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What would you do with an extra $50 to $250 a month? Pay off credit card debt? Build an emergency savings fund? Take a much-needed vacation? There’s a good chance you are throwing away that much money month after month, and if you stop, you’ll be able to put it to better use.

You just need to stop wasting so much food.

Laura McElfresh from Aurora Colorado, has learned firsthand how the savings can add up. With seven children ages 3-21, the $800 to $900 the family used to spend each month on food didn’t seem unreasonable, but it was putting a strain on the family budget. McElfresh says she planned meals, used coupons and thought she was doing pretty well. She remembers reading that Americans throw away about 25% of their food, and thought “no way.”

But in 2012, after the holidays, she had an epiphany. “I remember the week after New Year’s going through the fridge and throwing away a kitchen-sized trash bag of food” she says. She realized that throwing away a quarter of her food that meant she was wasting $255 a month, or $2,700 a year. “My grandmother who survived the Depression with her family of six small children would have rolled over in her grave if she knew what I’d done,” she said.

She resolved to change.

First, she got creative. “Grandma rarely had a recipe,” she says. “She used what was fresh from the garden, what was already in the house, and her meals were sort of a smorgasbord of bits and pieces from what was in the fridge. The ham she cooked, half a jar of home canned peaches, bread from the morning, leftover green beans, whatever she had on hand.  And no matter how many people there were at her table there was always enough.”

McElfresh says she realized that if she started serving more side dishes like her grandmother did, the main dish would go further, and there would be another bonus: It would encourage everyone to eat more veggies and sides.

A Recipe for Savings

McElresh has a “go to” meal she calls “Stuff in a Pan” that she says is a great way to use up whatever is on hand.

Start with meat — ham, chicken, sausage etc. (For her large family, she uses two pounds of meat.) Add potatoes or veggies such as zuchinni or spaghetti squash. Then throw in seasonings and condiments you find in your fridge such as onion, garlic, leftover corn or green beans, cheese, olives, “that carrot that needs to be used up in the back of the fridge” etc. One version she calls “Stuff Italiano” can be made with spaghetti sauce, or a Mexican version can be made with taco meat and salsa.

Turn ‘Trash’ Into Meals

McElresh now makes it a habit to freeze and label leftovers, even when the amounts are small. “It seems silly when you start doing it, but I’m always amazed at how many great meals come out of what would be trash,” she says. For example, if there is a leftover pork chop or bit of pork roast, she will freeze it. Over time, she’ll have enough to warm up with barbecue sauce for sandwiches. “I take it as a personal challenge to see what I can make out of ‘trash’ at our house!” she says.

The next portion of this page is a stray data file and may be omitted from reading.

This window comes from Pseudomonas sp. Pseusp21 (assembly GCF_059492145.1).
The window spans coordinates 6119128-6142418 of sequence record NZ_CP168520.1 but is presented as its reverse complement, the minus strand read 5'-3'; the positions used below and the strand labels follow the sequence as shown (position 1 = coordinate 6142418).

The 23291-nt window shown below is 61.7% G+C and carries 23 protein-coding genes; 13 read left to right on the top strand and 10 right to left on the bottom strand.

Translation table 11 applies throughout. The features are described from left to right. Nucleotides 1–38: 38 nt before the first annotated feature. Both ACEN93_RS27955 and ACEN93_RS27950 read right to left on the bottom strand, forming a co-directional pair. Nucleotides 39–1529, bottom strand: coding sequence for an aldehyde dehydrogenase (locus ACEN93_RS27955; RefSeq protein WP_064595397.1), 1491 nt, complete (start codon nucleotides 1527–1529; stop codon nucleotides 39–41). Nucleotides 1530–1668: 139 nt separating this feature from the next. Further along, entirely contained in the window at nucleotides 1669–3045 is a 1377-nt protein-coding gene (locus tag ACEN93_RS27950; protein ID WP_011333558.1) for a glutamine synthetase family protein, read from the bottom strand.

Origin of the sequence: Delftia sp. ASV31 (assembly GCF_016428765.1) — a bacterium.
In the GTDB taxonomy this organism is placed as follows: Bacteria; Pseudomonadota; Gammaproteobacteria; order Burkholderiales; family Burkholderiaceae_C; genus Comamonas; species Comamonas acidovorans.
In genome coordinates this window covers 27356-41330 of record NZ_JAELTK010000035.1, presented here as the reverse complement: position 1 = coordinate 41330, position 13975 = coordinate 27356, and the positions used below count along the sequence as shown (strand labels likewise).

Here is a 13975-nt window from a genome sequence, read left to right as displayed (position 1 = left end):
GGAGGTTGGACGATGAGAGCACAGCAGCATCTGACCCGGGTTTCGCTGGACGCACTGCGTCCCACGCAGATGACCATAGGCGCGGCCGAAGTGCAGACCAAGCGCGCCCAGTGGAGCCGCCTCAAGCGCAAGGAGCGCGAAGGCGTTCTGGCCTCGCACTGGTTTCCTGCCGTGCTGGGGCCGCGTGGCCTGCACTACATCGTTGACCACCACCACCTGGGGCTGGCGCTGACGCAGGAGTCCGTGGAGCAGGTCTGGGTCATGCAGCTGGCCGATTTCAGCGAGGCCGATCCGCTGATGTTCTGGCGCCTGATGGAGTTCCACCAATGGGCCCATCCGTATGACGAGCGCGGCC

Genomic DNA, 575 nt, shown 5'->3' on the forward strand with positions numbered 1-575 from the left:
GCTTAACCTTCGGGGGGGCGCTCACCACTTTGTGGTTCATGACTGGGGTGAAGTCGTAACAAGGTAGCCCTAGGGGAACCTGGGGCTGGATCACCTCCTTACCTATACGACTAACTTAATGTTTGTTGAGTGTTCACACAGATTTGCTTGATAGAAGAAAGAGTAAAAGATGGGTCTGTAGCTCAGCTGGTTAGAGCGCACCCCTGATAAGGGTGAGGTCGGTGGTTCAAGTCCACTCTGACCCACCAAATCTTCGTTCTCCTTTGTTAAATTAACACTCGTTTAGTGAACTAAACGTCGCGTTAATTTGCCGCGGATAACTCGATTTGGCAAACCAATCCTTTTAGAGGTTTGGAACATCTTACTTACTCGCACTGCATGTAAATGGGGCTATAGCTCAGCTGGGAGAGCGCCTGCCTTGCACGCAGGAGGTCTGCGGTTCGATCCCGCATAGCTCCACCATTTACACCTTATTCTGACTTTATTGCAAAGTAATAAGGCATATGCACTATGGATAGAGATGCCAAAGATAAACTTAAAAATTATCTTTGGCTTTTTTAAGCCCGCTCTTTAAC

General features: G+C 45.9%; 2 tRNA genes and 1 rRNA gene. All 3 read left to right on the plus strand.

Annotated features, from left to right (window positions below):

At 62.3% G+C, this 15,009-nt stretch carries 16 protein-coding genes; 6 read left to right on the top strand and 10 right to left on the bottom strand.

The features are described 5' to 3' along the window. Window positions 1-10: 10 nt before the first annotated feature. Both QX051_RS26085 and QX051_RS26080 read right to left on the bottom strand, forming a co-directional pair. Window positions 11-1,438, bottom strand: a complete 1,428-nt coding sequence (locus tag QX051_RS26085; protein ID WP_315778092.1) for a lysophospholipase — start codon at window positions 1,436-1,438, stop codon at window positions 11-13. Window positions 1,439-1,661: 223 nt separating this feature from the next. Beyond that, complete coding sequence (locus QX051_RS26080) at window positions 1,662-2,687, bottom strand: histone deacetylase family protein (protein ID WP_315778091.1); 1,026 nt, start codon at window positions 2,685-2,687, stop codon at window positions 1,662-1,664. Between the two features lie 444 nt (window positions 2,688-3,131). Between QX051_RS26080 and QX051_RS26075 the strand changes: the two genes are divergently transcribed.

She also recommends a periodic “freezer challenge.”  For one week, the goal is to use what is in the freezer. She might buy essentials like milk, eggs, butter or snacks, but as much as possible she tries to use what she already has on hand. She says she searched the Internet — “What can I make with frozen broccoli?” – until she came up with tried-and-true recipes, many of which she shares on her blog.

Clean Out Your Fridge

Experts often recommend rotating food in the fridge and pantry so that older food is front and center, where it is most likely to be used, and McElfresh agrees it is essential. “I learned quickly that I absolutely had to clean out the fridge every three to five days in order for this to work,” she says. “I rotate food to the front of the fridge that needs to be used most quickly and tuck the stuff that lasts longer back to the back.  Cut up produce that is looking sad and put it out at snack time.” She says tackling this chore more frequently means less time and waste than if she waited longer. “And I have less guilt knowing that my money is feeding us, not the landfill,” she says. 

Bring Less Home 

Learning not to buy things she didn’t need was her most important lesson, she says. When she started paying attention to things she was throwing away she found recurring themes: fresh fruit, leftover meals, side dishes and “always the celery and carrots (that) would get slimy in the back of the vegetable drawer … and big bags of precut lettuce.”

So, for example, she stopped buying fresh celery unless she knew she needed it for a specific recipe. The rest was immediately chopped, frozen and ready for a cooked dish. She says she buys heads of romaine lettuce now instead of the bags of cut-up salad mix. “It lasts forever in the fridge,” she says. Although prepping it is a little more work she says doesn’t wind up wasting it or making another trip to the store because she needs some lettuce for tacos.

McElfresh efforts paid off big time. She was able to feed her large family on $400 to $500 a month, a savings of $400 or more a month, which adds up to roughly $4,800 a year. She says, “In the end, I learned I really didn’t need to spend so much if I just use what I already have and buy less.”

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Image courtesy of Laura McElfresh

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